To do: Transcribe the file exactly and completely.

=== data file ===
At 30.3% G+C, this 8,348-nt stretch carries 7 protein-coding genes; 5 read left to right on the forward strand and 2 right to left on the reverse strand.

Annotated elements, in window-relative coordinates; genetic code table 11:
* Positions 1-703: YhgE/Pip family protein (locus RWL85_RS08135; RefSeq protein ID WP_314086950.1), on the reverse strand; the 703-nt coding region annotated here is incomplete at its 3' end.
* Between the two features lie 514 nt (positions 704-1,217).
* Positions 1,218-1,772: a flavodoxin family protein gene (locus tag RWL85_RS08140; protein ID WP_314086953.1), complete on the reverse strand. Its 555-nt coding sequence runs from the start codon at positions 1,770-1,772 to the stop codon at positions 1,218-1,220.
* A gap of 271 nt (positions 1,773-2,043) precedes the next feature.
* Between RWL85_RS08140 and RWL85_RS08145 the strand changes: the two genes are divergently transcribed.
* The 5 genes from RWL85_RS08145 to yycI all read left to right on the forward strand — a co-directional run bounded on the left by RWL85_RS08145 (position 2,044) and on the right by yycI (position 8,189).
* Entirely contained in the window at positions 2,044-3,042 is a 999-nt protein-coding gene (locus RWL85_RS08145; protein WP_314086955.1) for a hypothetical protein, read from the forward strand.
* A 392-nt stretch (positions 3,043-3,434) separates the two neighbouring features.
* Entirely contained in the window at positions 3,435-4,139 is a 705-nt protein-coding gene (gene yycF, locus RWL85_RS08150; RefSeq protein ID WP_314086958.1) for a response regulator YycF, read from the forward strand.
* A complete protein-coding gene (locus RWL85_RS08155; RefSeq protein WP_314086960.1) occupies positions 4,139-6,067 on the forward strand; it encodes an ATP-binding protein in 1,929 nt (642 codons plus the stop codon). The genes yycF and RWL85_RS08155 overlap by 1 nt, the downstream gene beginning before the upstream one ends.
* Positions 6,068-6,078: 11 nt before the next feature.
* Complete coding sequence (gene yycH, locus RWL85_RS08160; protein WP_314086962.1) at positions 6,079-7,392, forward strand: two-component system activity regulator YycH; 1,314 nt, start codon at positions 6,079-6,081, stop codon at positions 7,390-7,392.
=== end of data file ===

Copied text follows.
At 30.3% G+C, this 8,348-nt stretch carries 7 protein-coding genes; 5 read left to right on the forward strand and 2 right to left on the reverse strand.

Annotated elements, in window-relative coordinates; genetic code table 11:
* Positions 1-703: YhgE/Pip family protein (locus RWL85_RS08135; RefSeq protein ID WP_314086950.1), on the reverse strand; the 703-nt coding region annotated here is incomplete at its 3' end.
* Between the two features lie 514 nt (positions 704-1,217).
* Positions 1,218-1,772: a flavodoxin family protein gene (locus tag RWL85_RS08140; protein ID WP_314086953.1), complete on the reverse strand. Its 555-nt coding sequence runs from the start codon at positions 1,770-1,772 to the stop codon at positions 1,218-1,220.
* A gap of 271 nt (positions 1,773-2,043) precedes the next feature.
* Between RWL85_RS08140 and RWL85_RS08145 the strand changes: the two genes are divergently transcribed.
* The 5 genes from RWL85_RS08145 to yycI all read left to right on the forward strand — a co-directional run bounded on the left by RWL85_RS08145 (position 2,044) and on the right by yycI (position 8,189).
* Entirely contained in the window at positions 2,044-3,042 is a 999-nt protein-coding gene (locus RWL85_RS08145; protein WP_314086955.1) for a hypothetical protein, read from the forward strand.
* A 392-nt stretch (positions 3,043-3,434) separates the two neighbouring features.
* Entirely contained in the window at positions 3,435-4,139 is a 705-nt protein-coding gene (gene yycF, locus RWL85_RS08150; RefSeq protein ID WP_314086958.1) for a response regulator YycF, read from the forward strand.
* A complete protein-coding gene (locus RWL85_RS08155; RefSeq protein WP_314086960.1) occupies positions 4,139-6,067 on the forward strand; it encodes an ATP-binding protein in 1,929 nt (642 codons plus the stop codon). The genes yycF and RWL85_RS08155 overlap by 1 nt, the downstream gene beginning before the upstream one ends.
* Positions 6,068-6,078: 11 nt before the next feature.
* Complete coding sequence (gene yycH, locus RWL85_RS08160; protein WP_314086962.1) at positions 6,079-7,392, forward strand: two-component system activity regulator YycH; 1,314 nt, start codon at positions 6,079-6,081, stop codon at positions 7,390-7,392.